What is it about music theory that has the power to inspire boredom, hatred or even fear in musicians? Humans usually don’t care for what they don’t understand, so it makes sense that even the most seasoned musicians sometimes yawn or shudder at the thought of music theory, a topic that’s benefits are frequently undersold and basic concepts poorly explained. But learning just a few music theory concepts is a powerful tool that every musician can use for writing, performing and understanding music. Rather than being a dusty set of rules that you’ll never apply to anything in your daily life, music theory is brimming with living ideas that can completely change the way you hear and create music.
This is part one of a special ReverbNation basic music theory guide. By the end of this guide, you’ll have everything you need to understand intervals, scales, chords, the circle of 5ths and other important music theory ideas. But before I walk you through the basic principles found in music theory, I need to tell you why it’s such an important thing for musicians to become familiar with.
Why music theory should matter to musicians
I’m pretty into music theory. So much so in fact that it’s pretty much all I talked about at a recent party I went to—yeah, I’m “that guy” now, apparently. “I hear you’re a music teacher or something,” a guy said to me. “Do you know anything about music theory? I hated it as a kid.” I smiled and set down my drink.
I don’t blame anyone for having a grudge against music theory. Some people are first exposed to it in public school, a place where educators usually aren’t given enough time, money and resources to properly teach in-depth topics to a crowded classroom of kids. Others got pieces of the puzzle from the private music lessons they took as a child, but nothing close to the whole picture. Yes, learning how to play scales is important, but many guitar and piano teachers don’t bother to explain the hugely important music theory context behind them.
Music theory has the power to lift the veil when it comes to seeing how chords, scales, and key signatures work. Taking some time to memorize just a few simple formulas can give a musician access to a basic understanding why everything in music operates the way it does. It’s more of a language than a theory, and the ideas that govern music are set in stone and never change.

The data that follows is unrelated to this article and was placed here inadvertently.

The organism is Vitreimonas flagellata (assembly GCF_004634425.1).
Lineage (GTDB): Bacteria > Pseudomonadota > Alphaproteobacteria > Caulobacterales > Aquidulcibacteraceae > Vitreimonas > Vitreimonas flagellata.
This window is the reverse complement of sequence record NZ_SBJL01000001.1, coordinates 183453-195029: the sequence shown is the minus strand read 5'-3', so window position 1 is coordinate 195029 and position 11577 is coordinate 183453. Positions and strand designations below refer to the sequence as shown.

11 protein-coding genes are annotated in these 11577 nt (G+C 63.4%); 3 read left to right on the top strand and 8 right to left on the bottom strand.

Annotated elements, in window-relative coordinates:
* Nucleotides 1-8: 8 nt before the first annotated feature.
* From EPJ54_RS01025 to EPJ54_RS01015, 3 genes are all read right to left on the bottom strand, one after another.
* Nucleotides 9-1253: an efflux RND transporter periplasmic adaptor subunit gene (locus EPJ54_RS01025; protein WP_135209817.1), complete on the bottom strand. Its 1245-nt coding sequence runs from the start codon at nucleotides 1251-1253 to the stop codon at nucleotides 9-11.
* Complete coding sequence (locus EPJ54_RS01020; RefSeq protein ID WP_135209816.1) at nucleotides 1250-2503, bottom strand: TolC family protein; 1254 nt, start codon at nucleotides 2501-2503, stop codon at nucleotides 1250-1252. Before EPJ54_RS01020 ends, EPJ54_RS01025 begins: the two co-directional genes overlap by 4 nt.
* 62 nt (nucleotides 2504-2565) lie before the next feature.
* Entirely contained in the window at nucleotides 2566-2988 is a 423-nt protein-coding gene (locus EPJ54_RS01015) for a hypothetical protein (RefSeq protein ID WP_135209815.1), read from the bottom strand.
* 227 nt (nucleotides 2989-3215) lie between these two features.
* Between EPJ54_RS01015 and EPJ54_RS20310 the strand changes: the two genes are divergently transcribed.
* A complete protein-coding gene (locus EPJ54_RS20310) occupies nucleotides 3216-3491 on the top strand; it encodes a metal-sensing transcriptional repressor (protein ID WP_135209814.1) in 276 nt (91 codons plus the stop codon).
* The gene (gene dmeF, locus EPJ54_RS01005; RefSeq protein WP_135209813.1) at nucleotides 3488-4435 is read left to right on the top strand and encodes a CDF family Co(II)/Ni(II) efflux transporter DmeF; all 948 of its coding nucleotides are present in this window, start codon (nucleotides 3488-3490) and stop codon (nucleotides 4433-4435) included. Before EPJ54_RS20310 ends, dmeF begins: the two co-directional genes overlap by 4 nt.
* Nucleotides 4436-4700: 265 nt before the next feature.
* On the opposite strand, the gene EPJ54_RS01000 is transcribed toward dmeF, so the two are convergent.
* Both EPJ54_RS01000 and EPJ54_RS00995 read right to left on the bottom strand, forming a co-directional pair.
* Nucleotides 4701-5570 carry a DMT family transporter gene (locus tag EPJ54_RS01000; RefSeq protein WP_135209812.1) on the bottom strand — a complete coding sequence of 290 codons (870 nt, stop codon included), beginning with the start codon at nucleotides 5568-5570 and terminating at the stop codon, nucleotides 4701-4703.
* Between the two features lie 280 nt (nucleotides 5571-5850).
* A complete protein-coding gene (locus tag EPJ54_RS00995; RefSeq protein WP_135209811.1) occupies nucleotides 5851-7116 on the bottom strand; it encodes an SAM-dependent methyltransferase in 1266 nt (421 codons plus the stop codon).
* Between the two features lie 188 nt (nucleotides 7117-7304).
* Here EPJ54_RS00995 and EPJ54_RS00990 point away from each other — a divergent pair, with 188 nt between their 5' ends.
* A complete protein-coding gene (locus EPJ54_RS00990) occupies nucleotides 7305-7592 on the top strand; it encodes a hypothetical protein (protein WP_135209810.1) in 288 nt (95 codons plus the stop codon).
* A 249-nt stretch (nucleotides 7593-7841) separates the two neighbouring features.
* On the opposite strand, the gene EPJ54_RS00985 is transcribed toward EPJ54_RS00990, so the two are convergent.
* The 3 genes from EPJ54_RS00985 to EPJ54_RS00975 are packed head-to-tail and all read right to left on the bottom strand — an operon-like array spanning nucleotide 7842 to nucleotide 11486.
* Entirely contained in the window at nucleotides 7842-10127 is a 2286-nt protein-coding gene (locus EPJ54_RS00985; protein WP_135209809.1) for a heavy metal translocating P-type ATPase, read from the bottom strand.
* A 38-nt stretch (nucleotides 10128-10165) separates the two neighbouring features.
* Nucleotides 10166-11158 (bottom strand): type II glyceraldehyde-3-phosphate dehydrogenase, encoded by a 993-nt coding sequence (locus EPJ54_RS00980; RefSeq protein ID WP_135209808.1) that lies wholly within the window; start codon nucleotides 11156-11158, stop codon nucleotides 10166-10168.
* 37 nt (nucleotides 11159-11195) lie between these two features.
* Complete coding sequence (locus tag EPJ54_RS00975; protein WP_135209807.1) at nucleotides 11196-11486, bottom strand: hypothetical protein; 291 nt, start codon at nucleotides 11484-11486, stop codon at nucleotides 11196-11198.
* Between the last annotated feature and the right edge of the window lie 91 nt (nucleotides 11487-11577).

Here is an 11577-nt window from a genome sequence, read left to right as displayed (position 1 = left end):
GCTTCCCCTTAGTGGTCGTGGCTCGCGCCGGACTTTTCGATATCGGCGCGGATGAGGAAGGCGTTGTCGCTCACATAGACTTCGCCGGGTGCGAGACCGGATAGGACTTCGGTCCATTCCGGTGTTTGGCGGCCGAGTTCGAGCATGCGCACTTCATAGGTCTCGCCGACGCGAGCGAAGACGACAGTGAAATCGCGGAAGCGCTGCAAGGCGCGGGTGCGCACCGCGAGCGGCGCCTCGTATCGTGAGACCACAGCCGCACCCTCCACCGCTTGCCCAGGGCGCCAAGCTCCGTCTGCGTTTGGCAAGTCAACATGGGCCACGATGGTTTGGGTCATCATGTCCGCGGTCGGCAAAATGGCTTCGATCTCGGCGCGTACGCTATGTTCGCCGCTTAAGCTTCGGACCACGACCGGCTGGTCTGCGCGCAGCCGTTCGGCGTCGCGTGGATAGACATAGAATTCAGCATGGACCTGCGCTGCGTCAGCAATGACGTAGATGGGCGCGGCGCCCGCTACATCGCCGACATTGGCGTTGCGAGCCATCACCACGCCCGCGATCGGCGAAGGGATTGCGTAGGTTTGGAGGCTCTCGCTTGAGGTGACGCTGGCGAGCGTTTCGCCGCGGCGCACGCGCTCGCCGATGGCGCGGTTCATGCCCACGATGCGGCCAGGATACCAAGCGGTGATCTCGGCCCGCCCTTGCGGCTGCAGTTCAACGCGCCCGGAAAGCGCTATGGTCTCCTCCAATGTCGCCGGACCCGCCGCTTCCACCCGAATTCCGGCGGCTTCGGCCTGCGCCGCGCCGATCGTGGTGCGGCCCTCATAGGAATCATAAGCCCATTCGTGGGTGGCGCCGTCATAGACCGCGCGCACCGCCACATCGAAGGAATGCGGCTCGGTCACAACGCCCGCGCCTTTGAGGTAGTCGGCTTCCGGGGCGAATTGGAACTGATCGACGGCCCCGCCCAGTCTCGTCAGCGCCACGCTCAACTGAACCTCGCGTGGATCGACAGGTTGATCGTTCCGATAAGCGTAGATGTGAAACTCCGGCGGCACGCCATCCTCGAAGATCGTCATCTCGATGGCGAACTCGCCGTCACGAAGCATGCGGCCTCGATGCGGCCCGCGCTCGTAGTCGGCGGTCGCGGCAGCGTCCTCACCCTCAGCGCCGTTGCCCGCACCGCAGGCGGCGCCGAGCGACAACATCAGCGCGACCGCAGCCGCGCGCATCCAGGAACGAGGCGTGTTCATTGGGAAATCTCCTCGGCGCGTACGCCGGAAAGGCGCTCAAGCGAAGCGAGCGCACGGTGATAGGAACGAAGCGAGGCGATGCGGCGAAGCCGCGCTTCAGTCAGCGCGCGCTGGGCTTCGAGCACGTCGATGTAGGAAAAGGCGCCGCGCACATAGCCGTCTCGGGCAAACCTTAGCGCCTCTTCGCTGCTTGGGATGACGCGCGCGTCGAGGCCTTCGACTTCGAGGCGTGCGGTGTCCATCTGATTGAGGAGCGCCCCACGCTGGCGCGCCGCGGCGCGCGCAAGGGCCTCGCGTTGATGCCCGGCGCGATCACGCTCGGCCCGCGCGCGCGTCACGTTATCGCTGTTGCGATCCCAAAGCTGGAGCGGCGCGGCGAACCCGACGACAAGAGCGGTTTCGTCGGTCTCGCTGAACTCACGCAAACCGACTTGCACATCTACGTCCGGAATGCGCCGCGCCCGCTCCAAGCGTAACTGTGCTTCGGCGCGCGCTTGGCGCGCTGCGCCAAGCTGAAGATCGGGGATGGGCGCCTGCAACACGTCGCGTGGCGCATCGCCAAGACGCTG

Using a keyboard as a visual guide
To get the most out of this guide, I recommend using a keyboard as a visual guide. The keyboard is basically a perfect visual representation of what’s happening in music theory. This means that pianists have it pretty easy when it comes to mastering the basics of music theory. Musicians who play other instruments can easily apply the ideas I’ll discuss in this guide to their own instrument. If you can afford it, consider purchasing an inexpensive midi keyboard.
If you want to understand something, you usually have to zoom in as far as you can go to see how it works. This is exactly what we’re going to do with music theory. Before we tackle things like chords, scales and keys, we have to look at the individual notes found in music. Intervals are the relationships between notes in music, and each interval features its own unique sound. The best way to teach intervals is to provide an example of where it’s found in popular music, so that’s what I’ll do here.
I’ll use the note of C as a reference point from here on out to make things easy, but the ideas I’ll introduce here can be adapted to any key. Intervals are measured by the half-steps between notes:
Minor 2nd – C to C# (1 half-step)
A minor 2nd interval is the distance between one note and the half-step above it. Play this interval in the low range over and over again on your instrument and you’ll hear the main theme from the Jaws movie soundtrack.